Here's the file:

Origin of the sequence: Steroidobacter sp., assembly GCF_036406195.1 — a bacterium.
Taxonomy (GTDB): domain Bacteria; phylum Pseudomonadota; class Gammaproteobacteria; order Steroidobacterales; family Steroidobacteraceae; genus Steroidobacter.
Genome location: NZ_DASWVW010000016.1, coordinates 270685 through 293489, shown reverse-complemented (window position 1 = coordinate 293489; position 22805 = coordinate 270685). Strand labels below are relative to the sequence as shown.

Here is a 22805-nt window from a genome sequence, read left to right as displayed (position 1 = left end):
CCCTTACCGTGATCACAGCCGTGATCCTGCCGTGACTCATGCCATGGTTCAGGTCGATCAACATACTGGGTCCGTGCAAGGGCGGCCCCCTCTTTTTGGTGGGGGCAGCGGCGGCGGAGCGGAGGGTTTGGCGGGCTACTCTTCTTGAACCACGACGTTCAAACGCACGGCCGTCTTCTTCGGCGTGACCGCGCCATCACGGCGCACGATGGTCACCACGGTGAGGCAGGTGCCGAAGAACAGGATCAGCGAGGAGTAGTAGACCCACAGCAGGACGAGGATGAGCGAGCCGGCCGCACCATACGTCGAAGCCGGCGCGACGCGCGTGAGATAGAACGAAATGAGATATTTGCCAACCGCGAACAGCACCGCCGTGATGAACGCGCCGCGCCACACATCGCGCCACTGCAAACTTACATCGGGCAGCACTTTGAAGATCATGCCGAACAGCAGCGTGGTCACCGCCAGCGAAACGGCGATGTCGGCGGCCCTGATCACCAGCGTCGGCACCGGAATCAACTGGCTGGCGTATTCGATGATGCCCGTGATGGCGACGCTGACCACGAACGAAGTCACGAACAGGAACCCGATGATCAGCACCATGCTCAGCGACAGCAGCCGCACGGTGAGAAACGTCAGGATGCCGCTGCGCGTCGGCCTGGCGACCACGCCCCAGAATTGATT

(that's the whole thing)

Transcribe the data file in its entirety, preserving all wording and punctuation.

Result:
Origin of the sequence: Steroidobacter sp., assembly GCF_036406195.1 — a bacterium.
Taxonomy (GTDB): domain Bacteria; phylum Pseudomonadota; class Gammaproteobacteria; order Steroidobacterales; family Steroidobacteraceae; genus Steroidobacter.
Genome location: NZ_DASWVW010000016.1, coordinates 270685 through 293489, shown reverse-complemented (window position 1 = coordinate 293489; position 22805 = coordinate 270685). Strand labels below are relative to the sequence as shown.

Here is a 22805-nt window from a genome sequence, read left to right as displayed (position 1 = left end):
CCCTTACCGTGATCACAGCCGTGATCCTGCCGTGACTCATGCCATGGTTCAGGTCGATCAACATACTGGGTCCGTGCAAGGGCGGCCCCCTCTTTTTGGTGGGGGCAGCGGCGGCGGAGCGGAGGGTTTGGCGGGCTACTCTTCTTGAACCACGACGTTCAAACGCACGGCCGTCTTCTTCGGCGTGACCGCGCCATCACGGCGCACGATGGTCACCACGGTGAGGCAGGTGCCGAAGAACAGGATCAGCGAGGAGTAGTAGACCCACAGCAGGACGAGGATGAGCGAGCCGGCCGCACCATACGTCGAAGCCGGCGCGACGCGCGTGAGATAGAACGAAATGAGATATTTGCCAACCGCGAACAGCACCGCCGTGATGAACGCGCCGCGCCACACATCGCGCCACTGCAAACTTACATCGGGCAGCACTTTGAAGATCATGCCGAACAGCAGCGTGGTCACCGCCAGCGAAACGGCGATGTCGGCGGCCCTGATCACCAGCGTCGGCACCGGAATCAACTGGCTGGCGTATTCGATGATGCCCGTGATGGCGACGCTGACCACGAACGAAGTCACGAACAGGAACCCGATGATCAGCACCATGCTCAGCGACAGCAGCCGCACGGTGAGAAACGTCAGGATGCCGCTGCGCGTCGGCCTGGCGACCACGCCCCAGAATTGATT